Windsor continues to fight hazmat transport changes requested for Ambassador Bridge

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Ambassador Bridge
Similar requests from The Detroit International Bridge Co. to lift Class 3 (flammable liquids) and Class 8 (corrosive substances) restrictions were made in 2013 and 2020, at which time Windsor officials also submitted letters to voice opposition to the changes. Photo Credit: Nicholas Letarte/Wirestock, stock.adobe.com

While the private owners of the Ambassador Bridge at the Windsor-Detroit border have gained support from Detroit lawmakers to allow new classes of hazardous materials to cross, Windsor’s city council says the nearly century-old bridge was not designed to withstand the effects of a potential hazmat incident.  

Similar requests from The Detroit International Bridge Co. to lift Class 3 (flammable liquids) and Class 8 (corrosive substances) restrictions were made in 2013 and 2020, at which time Windsor officials also submitted letters to voice opposition to the changes. 

“As concluded in previous years, administration has affirmed that lifting the current hazardous materials restrictions will result in an increased risk to commercial trade between Canada and the United States and for the residents of the City of Windsor,” Windsor city council heard in a December staff report.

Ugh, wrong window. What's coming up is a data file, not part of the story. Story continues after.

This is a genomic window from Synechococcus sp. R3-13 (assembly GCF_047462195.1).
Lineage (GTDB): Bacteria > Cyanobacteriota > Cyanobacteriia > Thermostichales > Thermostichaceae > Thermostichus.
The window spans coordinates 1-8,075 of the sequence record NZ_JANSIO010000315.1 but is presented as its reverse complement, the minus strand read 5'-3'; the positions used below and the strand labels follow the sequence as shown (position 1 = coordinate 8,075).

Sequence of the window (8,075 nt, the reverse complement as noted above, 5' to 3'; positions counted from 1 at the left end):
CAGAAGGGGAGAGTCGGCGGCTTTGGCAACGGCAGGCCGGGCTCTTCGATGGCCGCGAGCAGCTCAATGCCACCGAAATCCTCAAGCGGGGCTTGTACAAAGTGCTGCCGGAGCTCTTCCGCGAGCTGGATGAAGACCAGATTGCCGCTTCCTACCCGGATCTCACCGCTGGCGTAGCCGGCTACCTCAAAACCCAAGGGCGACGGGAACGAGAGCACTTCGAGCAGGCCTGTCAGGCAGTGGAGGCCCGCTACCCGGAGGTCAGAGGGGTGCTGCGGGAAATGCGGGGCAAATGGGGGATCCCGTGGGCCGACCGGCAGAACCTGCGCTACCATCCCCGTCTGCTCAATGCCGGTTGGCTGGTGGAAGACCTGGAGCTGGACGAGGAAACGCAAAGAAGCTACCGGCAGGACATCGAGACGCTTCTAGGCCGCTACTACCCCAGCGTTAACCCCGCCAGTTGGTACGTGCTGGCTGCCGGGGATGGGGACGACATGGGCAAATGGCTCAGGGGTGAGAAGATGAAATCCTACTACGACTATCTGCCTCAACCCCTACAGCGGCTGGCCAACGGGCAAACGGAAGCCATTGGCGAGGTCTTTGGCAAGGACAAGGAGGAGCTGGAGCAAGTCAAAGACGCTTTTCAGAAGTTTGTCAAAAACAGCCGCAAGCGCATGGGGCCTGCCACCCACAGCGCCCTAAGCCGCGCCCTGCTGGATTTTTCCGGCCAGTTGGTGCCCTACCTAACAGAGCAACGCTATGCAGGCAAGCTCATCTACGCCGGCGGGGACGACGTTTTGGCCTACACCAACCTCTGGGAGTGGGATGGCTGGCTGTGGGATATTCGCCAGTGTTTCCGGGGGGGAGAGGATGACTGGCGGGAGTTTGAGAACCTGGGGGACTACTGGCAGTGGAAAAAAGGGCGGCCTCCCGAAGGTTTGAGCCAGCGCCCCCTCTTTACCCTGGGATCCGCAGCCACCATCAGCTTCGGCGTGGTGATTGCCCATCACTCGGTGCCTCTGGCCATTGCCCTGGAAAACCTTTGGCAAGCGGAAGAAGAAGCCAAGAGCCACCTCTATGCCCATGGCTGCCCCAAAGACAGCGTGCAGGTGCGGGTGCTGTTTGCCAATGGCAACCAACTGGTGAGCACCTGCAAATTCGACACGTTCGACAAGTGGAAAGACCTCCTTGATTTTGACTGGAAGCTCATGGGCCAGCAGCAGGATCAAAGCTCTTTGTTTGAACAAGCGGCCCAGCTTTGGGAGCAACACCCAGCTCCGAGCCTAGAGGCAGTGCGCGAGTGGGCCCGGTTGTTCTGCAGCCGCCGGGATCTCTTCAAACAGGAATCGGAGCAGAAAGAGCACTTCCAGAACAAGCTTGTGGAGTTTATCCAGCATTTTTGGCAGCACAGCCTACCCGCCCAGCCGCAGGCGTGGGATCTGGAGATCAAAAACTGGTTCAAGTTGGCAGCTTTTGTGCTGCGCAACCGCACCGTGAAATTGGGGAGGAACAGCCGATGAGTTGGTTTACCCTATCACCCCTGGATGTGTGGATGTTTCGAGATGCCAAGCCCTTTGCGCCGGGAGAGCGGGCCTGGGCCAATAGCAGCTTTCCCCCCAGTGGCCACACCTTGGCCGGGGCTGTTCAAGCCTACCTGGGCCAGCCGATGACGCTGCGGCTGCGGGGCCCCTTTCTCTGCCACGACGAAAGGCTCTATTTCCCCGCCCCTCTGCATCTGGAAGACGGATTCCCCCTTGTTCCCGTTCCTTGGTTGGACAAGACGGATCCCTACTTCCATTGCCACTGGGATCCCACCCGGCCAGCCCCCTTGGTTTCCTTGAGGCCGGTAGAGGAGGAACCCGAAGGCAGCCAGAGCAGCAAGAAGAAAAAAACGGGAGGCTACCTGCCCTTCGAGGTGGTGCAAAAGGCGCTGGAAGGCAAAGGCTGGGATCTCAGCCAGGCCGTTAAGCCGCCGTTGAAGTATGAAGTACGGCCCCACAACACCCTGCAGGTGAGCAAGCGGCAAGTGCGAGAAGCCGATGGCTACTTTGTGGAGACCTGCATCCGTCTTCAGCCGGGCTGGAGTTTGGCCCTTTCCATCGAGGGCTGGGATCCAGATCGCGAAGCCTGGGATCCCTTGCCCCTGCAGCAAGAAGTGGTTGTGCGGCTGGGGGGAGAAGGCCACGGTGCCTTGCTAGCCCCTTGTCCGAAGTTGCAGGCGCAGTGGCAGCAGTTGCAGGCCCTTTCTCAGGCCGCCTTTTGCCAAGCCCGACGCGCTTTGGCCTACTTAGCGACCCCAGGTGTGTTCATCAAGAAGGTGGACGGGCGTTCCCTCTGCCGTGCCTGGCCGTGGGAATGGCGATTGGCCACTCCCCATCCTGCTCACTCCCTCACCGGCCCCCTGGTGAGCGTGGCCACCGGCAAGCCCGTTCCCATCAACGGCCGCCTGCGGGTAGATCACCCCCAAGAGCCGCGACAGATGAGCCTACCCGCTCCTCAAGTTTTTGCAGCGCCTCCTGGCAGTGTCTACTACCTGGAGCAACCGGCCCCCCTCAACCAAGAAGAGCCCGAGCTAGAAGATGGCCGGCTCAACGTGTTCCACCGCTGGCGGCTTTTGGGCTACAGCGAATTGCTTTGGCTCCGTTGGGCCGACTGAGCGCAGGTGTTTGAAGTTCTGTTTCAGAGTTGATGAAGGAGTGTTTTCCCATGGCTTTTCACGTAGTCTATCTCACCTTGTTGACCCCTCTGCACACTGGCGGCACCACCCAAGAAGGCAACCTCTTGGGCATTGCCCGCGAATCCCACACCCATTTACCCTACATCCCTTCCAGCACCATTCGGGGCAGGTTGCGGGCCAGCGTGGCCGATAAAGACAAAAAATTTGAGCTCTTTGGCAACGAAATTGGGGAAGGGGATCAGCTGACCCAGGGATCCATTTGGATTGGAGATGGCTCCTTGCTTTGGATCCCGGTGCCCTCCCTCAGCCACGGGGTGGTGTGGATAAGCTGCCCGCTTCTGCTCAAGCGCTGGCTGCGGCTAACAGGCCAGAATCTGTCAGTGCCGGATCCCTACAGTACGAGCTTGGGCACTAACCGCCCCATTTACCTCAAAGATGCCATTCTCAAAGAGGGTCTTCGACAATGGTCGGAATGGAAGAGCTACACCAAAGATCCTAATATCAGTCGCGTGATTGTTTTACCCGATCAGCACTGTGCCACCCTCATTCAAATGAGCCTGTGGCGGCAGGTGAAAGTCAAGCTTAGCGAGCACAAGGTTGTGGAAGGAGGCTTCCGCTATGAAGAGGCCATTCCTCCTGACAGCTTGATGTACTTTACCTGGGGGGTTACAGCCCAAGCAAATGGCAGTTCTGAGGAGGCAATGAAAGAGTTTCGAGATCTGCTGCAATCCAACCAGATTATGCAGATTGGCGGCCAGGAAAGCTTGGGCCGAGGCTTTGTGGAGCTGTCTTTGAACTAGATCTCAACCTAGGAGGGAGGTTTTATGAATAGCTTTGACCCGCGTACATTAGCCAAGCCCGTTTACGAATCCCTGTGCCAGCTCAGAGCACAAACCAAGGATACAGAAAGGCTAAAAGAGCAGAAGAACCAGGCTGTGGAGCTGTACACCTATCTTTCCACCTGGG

Windsor city council said it plans to write a new letter to the Michigan Department of Transportation, urging them to reject the latest application, which has the support of Detroit Mayor Mike Duggan and more than 30 state and local elected officials.   

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A press release from The Detroit International Bridge Co. says allowing Class 3 substances like gasoline and diesel fuel to cross the bridge will enable trucks to avoid the trip to Port Huron, eliminating long distances of travel and risks of spills. 

The Ambassador Bridge currently allows some Class 2 gases, flammable solids, oxidizing substances, poisonous and infectious substances, as well as miscellaneous dangerous goods for transport. 

Windsor officials said they are unaware of appropriate drainage systems for the bridge that would be capable of mitigating the hazards associated with unchecked runoff in the event of a spill on the Ambassador Bridge.  

Windsor city council also noted that the new Gordie Howe International Bridge is expected to open for business in 2025 just 3.2 km away from the Ambassador Bridge. 

“This crossing will be built to modern standards and will be able to withstand an emergency involving dangerous and hazardous goods,” the council report states. 

A Michigan Department of Transportation public hearing will take place on March 20 to discuss the latest request to alter the bridge’s transport classifications. 

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